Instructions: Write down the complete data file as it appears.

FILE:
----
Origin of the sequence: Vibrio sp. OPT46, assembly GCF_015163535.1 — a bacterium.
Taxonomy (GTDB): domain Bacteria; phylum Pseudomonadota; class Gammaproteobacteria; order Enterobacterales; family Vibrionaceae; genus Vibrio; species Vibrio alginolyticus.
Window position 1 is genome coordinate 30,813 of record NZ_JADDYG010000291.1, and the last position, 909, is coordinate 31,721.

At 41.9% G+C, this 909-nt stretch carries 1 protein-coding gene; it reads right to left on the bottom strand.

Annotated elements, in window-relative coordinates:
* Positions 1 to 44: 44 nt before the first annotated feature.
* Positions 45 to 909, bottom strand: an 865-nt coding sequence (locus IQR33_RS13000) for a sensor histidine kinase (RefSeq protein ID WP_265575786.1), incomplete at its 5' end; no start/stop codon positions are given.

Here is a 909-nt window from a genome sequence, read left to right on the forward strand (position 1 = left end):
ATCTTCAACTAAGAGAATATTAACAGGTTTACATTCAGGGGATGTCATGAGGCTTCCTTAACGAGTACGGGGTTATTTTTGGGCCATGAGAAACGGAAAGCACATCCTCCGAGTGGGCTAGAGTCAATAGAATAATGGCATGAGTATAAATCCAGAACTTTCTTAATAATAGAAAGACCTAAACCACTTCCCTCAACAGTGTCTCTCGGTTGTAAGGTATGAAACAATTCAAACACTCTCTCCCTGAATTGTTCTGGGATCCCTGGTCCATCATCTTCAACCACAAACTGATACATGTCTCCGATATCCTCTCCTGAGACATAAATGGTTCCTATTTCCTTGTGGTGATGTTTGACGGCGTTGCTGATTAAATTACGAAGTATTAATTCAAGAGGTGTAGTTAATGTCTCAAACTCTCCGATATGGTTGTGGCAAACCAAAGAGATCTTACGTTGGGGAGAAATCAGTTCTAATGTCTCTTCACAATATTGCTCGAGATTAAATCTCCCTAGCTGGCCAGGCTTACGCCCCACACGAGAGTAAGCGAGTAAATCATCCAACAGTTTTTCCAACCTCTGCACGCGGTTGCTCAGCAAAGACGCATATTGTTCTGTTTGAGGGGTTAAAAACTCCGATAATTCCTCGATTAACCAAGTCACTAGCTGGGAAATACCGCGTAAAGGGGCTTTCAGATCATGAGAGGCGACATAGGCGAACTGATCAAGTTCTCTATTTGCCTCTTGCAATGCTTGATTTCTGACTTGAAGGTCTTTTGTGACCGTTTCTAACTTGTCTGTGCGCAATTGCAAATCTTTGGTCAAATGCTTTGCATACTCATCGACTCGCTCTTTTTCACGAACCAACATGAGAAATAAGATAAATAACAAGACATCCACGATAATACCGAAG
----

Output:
Origin of the sequence: Vibrio sp. OPT46, assembly GCF_015163535.1 — a bacterium.
Taxonomy (GTDB): domain Bacteria; phylum Pseudomonadota; class Gammaproteobacteria; order Enterobacterales; family Vibrionaceae; genus Vibrio; species Vibrio alginolyticus.
Window position 1 is genome coordinate 30,813 of record NZ_JADDYG010000291.1, and the last position, 909, is coordinate 31,721.

At 41.9% G+C, this 909-nt stretch carries 1 protein-coding gene; it reads right to left on the bottom strand.

Annotated elements, in window-relative coordinates:
* Positions 1 to 44: 44 nt before the first annotated feature.
* Positions 45 to 909, bottom strand: an 865-nt coding sequence (locus IQR33_RS13000) for a sensor histidine kinase (RefSeq protein ID WP_265575786.1), incomplete at its 5' end; no start/stop codon positions are given.

Here is a 909-nt window from a genome sequence, read left to right on the forward strand (position 1 = left end):
ATCTTCAACTAAGAGAATATTAACAGGTTTACATTCAGGGGATGTCATGAGGCTTCCTTAACGAGTACGGGGTTATTTTTGGGCCATGAGAAACGGAAAGCACATCCTCCGAGTGGGCTAGAGTCAATAGAATAATGGCATGAGTATAAATCCAGAACTTTCTTAATAATAGAAAGACCTAAACCACTTCCCTCAACAGTGTCTCTCGGTTGTAAGGTATGAAACAATTCAAACACTCTCTCCCTGAATTGTTCTGGGATCCCTGGTCCATCATCTTCAACCACAAACTGATACATGTCTCCGATATCCTCTCCTGAGACATAAATGGTTCCTATTTCCTTGTGGTGATGTTTGACGGCGTTGCTGATTAAATTACGAAGTATTAATTCAAGAGGTGTAGTTAATGTCTCAAACTCTCCGATATGGTTGTGGCAAACCAAAGAGATCTTACGTTGGGGAGAAATCAGTTCTAATGTCTCTTCACAATATTGCTCGAGATTAAATCTCCCTAGCTGGCCAGGCTTACGCCCCACACGAGAGTAAGCGAGTAAATCATCCAACAGTTTTTCCAACCTCTGCACGCGGTTGCTCAGCAAAGACGCATATTGTTCTGTTTGAGGGGTTAAAAACTCCGATAATTCCTCGATTAACCAAGTCACTAGCTGGGAAATACCGCGTAAAGGGGCTTTCAGATCATGAGAGGCGACATAGGCGAACTGATCAAGTTCTCTATTTGCCTCTTGCAATGCTTGATTTCTGACTTGAAGGTCTTTTGTGACCGTTTCTAACTTGTCTGTGCGCAATTGCAAATCTTTGGTCAAATGCTTTGCATACTCATCGACTCGCTCTTTTTCACGAACCAACATGAGAAATAAGATAAATAACAAGACATCCACGATAATACCGAAG